According to a brand new study published in the New England Journal of Medicine half of US citizens will be medically obese before the year 2030. The primary predictors staffing this projection include unhealthy eating schedules, a lack of accessibility to organic food options and a pervasion of sedentary lifestyles.
Recently Ladders spoke with several leading health specialists in order to map the future of diet science as we head into the new decade. Although young Americans are adopting plant-based regimens in greater numbers, the population at large still struggles to obtain the recommended value of macronutrients on the day to day.
“Whole grains, fruits, veggies, proteins, healthy fats, and dairy. Basically whole, real foods define an overall healthy diet. Consistently following a healthy diet isn’t a black or white thing. It’s all about learning to tell the difference between hunger, cravings, and thirst,” renowned nutritionist Keri Glassman explained to Ladders.
“‘Projected U.S. State-Level Prevalence of Adult Obesity and Severe Obesity”
The authors of the paper derived their findings from BMI data reported by 6,264,226 adults (18 years of age or older) who participated in the Behavioral Risk Factor Surveillance System Survey conducted between 1993 and 1994 and again between 1999 and 2016. To account for any self-reporting bias the researchers additionally analyzed data from the 57,131 adults who participated in the National Health and Nutrition Examination Survey from a few years back.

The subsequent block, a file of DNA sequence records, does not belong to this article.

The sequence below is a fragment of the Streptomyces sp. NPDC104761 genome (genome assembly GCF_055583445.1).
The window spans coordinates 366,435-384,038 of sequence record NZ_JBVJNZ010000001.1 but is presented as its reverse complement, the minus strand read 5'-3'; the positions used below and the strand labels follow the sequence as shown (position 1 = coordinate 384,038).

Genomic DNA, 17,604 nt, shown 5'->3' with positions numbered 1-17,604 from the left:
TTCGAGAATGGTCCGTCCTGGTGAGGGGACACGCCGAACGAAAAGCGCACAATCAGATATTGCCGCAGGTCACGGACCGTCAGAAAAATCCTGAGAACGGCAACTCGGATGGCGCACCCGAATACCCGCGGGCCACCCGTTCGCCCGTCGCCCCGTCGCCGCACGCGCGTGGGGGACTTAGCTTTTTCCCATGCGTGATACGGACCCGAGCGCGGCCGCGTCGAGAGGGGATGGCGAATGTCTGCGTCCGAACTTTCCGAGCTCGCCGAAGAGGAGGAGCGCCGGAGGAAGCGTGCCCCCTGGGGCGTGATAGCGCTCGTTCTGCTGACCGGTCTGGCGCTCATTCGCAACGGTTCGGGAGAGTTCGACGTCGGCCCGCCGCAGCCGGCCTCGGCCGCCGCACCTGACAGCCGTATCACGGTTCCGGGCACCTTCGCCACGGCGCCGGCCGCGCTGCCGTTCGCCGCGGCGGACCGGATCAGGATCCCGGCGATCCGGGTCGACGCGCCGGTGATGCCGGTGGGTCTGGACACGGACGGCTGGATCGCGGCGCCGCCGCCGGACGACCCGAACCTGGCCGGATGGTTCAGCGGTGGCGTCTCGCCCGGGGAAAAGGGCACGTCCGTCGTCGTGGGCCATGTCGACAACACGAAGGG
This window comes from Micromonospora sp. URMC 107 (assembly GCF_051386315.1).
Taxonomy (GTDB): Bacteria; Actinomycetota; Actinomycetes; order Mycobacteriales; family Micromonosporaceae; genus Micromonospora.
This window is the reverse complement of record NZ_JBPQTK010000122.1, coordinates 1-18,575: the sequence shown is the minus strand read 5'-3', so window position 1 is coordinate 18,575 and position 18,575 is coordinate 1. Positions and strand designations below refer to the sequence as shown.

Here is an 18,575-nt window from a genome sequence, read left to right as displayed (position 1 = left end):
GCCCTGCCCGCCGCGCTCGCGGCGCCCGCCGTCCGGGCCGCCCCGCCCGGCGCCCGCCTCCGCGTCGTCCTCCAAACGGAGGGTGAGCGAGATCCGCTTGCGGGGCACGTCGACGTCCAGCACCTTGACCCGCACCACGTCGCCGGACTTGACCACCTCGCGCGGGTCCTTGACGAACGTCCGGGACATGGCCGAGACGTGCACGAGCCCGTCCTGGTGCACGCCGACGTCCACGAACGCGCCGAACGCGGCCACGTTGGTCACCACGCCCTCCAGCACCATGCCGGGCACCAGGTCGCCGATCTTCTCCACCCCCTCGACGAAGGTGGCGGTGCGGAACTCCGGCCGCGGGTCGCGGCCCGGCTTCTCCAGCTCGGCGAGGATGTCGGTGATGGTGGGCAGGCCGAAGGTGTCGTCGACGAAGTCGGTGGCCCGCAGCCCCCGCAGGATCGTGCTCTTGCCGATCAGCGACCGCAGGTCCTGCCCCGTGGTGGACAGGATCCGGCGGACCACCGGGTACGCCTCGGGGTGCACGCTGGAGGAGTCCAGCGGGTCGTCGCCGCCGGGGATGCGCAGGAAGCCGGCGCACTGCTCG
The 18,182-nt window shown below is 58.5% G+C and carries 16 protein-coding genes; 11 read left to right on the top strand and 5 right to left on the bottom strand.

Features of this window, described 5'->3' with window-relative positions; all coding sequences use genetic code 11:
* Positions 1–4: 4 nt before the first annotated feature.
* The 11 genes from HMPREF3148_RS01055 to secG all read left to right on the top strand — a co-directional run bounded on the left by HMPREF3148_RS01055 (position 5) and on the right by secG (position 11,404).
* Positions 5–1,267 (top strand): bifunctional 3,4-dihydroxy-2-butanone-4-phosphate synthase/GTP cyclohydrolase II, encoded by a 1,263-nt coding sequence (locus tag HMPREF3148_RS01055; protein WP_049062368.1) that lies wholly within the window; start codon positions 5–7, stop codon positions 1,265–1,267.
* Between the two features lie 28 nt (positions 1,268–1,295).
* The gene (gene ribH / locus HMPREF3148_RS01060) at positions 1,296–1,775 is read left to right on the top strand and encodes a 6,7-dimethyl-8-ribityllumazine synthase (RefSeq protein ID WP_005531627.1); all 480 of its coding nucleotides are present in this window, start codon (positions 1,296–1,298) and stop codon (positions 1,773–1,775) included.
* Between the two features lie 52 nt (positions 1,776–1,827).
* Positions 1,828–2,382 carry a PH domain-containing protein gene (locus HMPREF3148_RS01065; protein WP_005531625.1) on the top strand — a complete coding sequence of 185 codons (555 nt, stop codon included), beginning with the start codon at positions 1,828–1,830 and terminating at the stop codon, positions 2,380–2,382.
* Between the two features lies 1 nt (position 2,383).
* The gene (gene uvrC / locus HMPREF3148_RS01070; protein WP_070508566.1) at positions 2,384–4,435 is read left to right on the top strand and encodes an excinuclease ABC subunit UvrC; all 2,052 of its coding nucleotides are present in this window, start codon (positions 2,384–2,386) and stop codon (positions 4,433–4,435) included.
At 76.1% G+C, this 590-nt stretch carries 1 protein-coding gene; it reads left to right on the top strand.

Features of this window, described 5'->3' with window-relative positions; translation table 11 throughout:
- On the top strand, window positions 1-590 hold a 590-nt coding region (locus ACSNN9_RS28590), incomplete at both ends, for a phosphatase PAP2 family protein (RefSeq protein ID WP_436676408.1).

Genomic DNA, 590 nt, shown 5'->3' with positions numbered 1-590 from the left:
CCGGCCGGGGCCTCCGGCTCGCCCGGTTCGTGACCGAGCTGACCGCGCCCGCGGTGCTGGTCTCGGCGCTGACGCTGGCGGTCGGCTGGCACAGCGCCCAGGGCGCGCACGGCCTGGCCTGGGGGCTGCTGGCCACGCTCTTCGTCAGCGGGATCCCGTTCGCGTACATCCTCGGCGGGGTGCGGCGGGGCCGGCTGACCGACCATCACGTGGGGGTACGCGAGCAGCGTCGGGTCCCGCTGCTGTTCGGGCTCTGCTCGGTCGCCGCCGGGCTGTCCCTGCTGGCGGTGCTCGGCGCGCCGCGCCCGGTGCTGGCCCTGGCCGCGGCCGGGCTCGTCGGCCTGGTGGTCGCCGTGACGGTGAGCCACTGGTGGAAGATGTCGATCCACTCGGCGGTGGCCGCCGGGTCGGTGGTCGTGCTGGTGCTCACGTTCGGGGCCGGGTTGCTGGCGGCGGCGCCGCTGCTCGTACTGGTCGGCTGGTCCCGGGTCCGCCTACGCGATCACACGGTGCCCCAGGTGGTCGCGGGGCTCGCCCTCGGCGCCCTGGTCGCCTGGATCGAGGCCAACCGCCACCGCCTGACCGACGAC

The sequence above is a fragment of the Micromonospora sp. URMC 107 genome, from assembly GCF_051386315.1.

“Although the national obesity epidemic has been well documented, less is known about obesity at the U.S. state level. Current estimates are based on body measures reported by persons themselves that underestimate the prevalence of obesity, especially severe obesity. We fitted multinomial regressions for each state and subgroup to estimate the prevalence of four BMI categories from 1990 through 2030,” the authors report. “Our analysis indicates that the prevalence of adult obesity and severe obesity will continue to increase nationwide, with large disparities across states and demographic subgroups.”
One in two obese adults is an alarmingly high figure. If the study’s prediction comes to fruition 35% of people in each of our 50 states will be overweight and one in four will be severely obese. The latter describes an adult at least 100 pounds heavier than what is considered normal for their height.
Again, a lack of necessary resources seemed to be chief among influences as demonstrated by the demographics most likely to surge obesity statistics, though it hardly stands alone. The cohort analysis suggests that women, non-Hispanic black adults, and low-income adults who earn less than $50,000 a year will be particularly affected by this rising trend. Geographical and socio-economic metrics provided some light to a few correlates but the authors confess that there are a bevy of revolving factors that are feeding this looming health crisis
“I think what’s even more important is quality of life. When we start looking at quality of life and realize that we can’t do many of the things we want, like spending time with family or even just walking, then it becomes something bigger,” Dr. Benjamin Clapp of El Paso Bariatric surgery told KFox14 on the back of the new study. “The good news is that this is completely treatable. It’s something that we can do something about whether that’s a surgical or non-surgical method but the patients really needs to get help and think about getting some help.”